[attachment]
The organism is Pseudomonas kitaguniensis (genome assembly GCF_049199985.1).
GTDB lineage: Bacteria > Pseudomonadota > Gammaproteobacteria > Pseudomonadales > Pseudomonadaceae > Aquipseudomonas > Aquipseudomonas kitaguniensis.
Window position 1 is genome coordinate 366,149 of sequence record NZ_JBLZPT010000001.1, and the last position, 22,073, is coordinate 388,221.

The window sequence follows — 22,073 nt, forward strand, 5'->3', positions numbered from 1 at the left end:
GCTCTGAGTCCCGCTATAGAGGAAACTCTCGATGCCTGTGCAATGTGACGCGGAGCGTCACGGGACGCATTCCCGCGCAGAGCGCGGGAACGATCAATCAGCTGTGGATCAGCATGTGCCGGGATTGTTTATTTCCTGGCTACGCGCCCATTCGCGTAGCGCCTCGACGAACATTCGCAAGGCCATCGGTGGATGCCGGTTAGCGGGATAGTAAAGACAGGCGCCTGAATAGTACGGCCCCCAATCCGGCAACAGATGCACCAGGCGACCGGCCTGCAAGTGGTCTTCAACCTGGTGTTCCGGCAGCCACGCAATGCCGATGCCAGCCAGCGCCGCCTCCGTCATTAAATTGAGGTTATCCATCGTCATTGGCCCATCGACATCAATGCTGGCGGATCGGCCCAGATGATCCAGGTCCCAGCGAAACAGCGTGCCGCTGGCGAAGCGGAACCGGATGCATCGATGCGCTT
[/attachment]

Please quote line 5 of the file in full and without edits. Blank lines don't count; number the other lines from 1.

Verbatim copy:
GCTCTGAGTCCCGCTATAGAGGAAACTCTCGATGCCTGTGCAATGTGACGCGGAGCGTCACGGGACGCATTCCCGCGCAGAGCGCGGGAACGATCAATCAGCTGTGGATCAGCATGTGCCGGGATTGTTTATTTCCTGGCTACGCGCCCATTCGCGTAGCGCCTCGACGAACATTCGCAAGGCCATCGGTGGATGCCGGTTAGCGGGATAGTAAAGACAGGCGCCTGAATAGTACGGCCCCCAATCCGGCAACAGATGCACCAGGCGACCGGCCTGCAAGTGGTCTTCAACCTGGTGTTCCGGCAGCCACGCAATGCCGATGCCAGCCAGCGCCGCCTCCGTCATTAAATTGAGGTTATCCATCGTCATTGGCCCATCGACATCAATGCTGGCGGATCGGCCCAGATGATCCAGGTCCCAGCGAAACAGCGTGCCGCTGGCGAAGCGGAACCGGATGCATCGATGCGCTT